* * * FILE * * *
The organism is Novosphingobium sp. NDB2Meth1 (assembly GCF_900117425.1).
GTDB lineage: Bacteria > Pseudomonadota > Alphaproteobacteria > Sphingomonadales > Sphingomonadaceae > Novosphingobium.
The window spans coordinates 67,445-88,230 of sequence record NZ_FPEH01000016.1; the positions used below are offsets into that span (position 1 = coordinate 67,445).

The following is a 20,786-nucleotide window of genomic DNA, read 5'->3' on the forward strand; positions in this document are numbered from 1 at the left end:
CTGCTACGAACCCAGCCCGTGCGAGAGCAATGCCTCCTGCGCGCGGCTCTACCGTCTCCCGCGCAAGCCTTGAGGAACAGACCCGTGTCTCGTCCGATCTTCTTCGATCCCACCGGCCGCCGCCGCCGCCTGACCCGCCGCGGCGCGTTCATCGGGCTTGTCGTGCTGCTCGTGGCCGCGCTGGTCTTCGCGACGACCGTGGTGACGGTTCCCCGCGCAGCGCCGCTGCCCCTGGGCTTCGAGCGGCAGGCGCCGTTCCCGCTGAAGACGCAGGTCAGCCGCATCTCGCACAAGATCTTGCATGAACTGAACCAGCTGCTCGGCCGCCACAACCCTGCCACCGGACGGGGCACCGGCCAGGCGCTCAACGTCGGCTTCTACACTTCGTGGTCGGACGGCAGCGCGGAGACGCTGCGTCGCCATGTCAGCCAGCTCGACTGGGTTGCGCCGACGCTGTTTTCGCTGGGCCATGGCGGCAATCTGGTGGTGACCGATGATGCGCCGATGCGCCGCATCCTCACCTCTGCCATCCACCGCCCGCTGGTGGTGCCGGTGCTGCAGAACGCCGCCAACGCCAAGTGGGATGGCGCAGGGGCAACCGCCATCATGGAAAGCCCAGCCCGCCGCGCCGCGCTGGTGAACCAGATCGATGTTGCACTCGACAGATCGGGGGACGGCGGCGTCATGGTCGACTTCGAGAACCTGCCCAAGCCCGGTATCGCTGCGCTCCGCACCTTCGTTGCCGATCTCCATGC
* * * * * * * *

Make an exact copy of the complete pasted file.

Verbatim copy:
The organism is Novosphingobium sp. NDB2Meth1 (assembly GCF_900117425.1).
GTDB lineage: Bacteria > Pseudomonadota > Alphaproteobacteria > Sphingomonadales > Sphingomonadaceae > Novosphingobium.
The window spans coordinates 67,445-88,230 of sequence record NZ_FPEH01000016.1; the positions used below are offsets into that span (position 1 = coordinate 67,445).

The following is a 20,786-nucleotide window of genomic DNA, read 5'->3' on the forward strand; positions in this document are numbered from 1 at the left end:
CTGCTACGAACCCAGCCCGTGCGAGAGCAATGCCTCCTGCGCGCGGCTCTACCGTCTCCCGCGCAAGCCTTGAGGAACAGACCCGTGTCTCGTCCGATCTTCTTCGATCCCACCGGCCGCCGCCGCCGCCTGACCCGCCGCGGCGCGTTCATCGGGCTTGTCGTGCTGCTCGTGGCCGCGCTGGTCTTCGCGACGACCGTGGTGACGGTTCCCCGCGCAGCGCCGCTGCCCCTGGGCTTCGAGCGGCAGGCGCCGTTCCCGCTGAAGACGCAGGTCAGCCGCATCTCGCACAAGATCTTGCATGAACTGAACCAGCTGCTCGGCCGCCACAACCCTGCCACCGGACGGGGCACCGGCCAGGCGCTCAACGTCGGCTTCTACACTTCGTGGTCGGACGGCAGCGCGGAGACGCTGCGTCGCCATGTCAGCCAGCTCGACTGGGTTGCGCCGACGCTGTTTTCGCTGGGCCATGGCGGCAATCTGGTGGTGACCGATGATGCGCCGATGCGCCGCATCCTCACCTCTGCCATCCACCGCCCGCTGGTGGTGCCGGTGCTGCAGAACGCCGCCAACGCCAAGTGGGATGGCGCAGGGGCAACCGCCATCATGGAAAGCCCAGCCCGCCGCGCCGCGCTGGTGAACCAGATCGATGTTGCACTCGACAGATCGGGGGACGGCGGCGTCATGGTCGACTTCGAGAACCTGCCCAAGCCCGGTATCGCTGCGCTCCGCACCTTCGTTGCCGATCTCCATGC